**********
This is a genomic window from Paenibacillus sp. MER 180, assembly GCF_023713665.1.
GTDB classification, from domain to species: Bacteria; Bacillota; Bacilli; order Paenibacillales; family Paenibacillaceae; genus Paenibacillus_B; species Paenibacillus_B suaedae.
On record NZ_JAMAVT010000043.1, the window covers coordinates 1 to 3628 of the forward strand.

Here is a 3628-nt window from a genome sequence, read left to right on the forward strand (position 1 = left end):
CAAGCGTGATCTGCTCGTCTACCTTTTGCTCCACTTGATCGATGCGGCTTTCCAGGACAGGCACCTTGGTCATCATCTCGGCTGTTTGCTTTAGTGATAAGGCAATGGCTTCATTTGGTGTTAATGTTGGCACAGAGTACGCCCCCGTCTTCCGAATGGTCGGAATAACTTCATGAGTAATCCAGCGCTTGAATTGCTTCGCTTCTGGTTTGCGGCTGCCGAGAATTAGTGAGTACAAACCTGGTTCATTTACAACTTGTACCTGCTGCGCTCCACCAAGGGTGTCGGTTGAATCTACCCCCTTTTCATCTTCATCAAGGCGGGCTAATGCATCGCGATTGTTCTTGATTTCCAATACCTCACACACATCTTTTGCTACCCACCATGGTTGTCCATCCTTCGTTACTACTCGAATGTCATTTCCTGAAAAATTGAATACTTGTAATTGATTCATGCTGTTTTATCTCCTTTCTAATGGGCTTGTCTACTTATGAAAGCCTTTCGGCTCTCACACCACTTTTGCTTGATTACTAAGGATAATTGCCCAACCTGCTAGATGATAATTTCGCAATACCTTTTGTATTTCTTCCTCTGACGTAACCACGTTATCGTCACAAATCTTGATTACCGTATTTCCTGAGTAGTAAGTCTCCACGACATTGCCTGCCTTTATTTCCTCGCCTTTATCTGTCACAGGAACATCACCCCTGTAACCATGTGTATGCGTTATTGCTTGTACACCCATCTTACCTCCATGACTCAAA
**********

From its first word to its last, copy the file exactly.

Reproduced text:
This is a genomic window from Paenibacillus sp. MER 180, assembly GCF_023713665.1.
GTDB classification, from domain to species: Bacteria; Bacillota; Bacilli; order Paenibacillales; family Paenibacillaceae; genus Paenibacillus_B; species Paenibacillus_B suaedae.
On record NZ_JAMAVT010000043.1, the window covers coordinates 1 to 3628 of the forward strand.

Here is a 3628-nt window from a genome sequence, read left to right on the forward strand (position 1 = left end):
CAAGCGTGATCTGCTCGTCTACCTTTTGCTCCACTTGATCGATGCGGCTTTCCAGGACAGGCACCTTGGTCATCATCTCGGCTGTTTGCTTTAGTGATAAGGCAATGGCTTCATTTGGTGTTAATGTTGGCACAGAGTACGCCCCCGTCTTCCGAATGGTCGGAATAACTTCATGAGTAATCCAGCGCTTGAATTGCTTCGCTTCTGGTTTGCGGCTGCCGAGAATTAGTGAGTACAAACCTGGTTCATTTACAACTTGTACCTGCTGCGCTCCACCAAGGGTGTCGGTTGAATCTACCCCCTTTTCATCTTCATCAAGGCGGGCTAATGCATCGCGATTGTTCTTGATTTCCAATACCTCACACACATCTTTTGCTACCCACCATGGTTGTCCATCCTTCGTTACTACTCGAATGTCATTTCCTGAAAAATTGAATACTTGTAATTGATTCATGCTGTTTTATCTCCTTTCTAATGGGCTTGTCTACTTATGAAAGCCTTTCGGCTCTCACACCACTTTTGCTTGATTACTAAGGATAATTGCCCAACCTGCTAGATGATAATTTCGCAATACCTTTTGTATTTCTTCCTCTGACGTAACCACGTTATCGTCACAAATCTTGATTACCGTATTTCCTGAGTAGTAAGTCTCCACGACATTGCCTGCCTTTATTTCCTCGCCTTTATCTGTCACAGGAACATCACCCCTGTAACCATGTGTATGCGTTATTGCTTGTACACCCATCTTACCTCCATGACTCAAA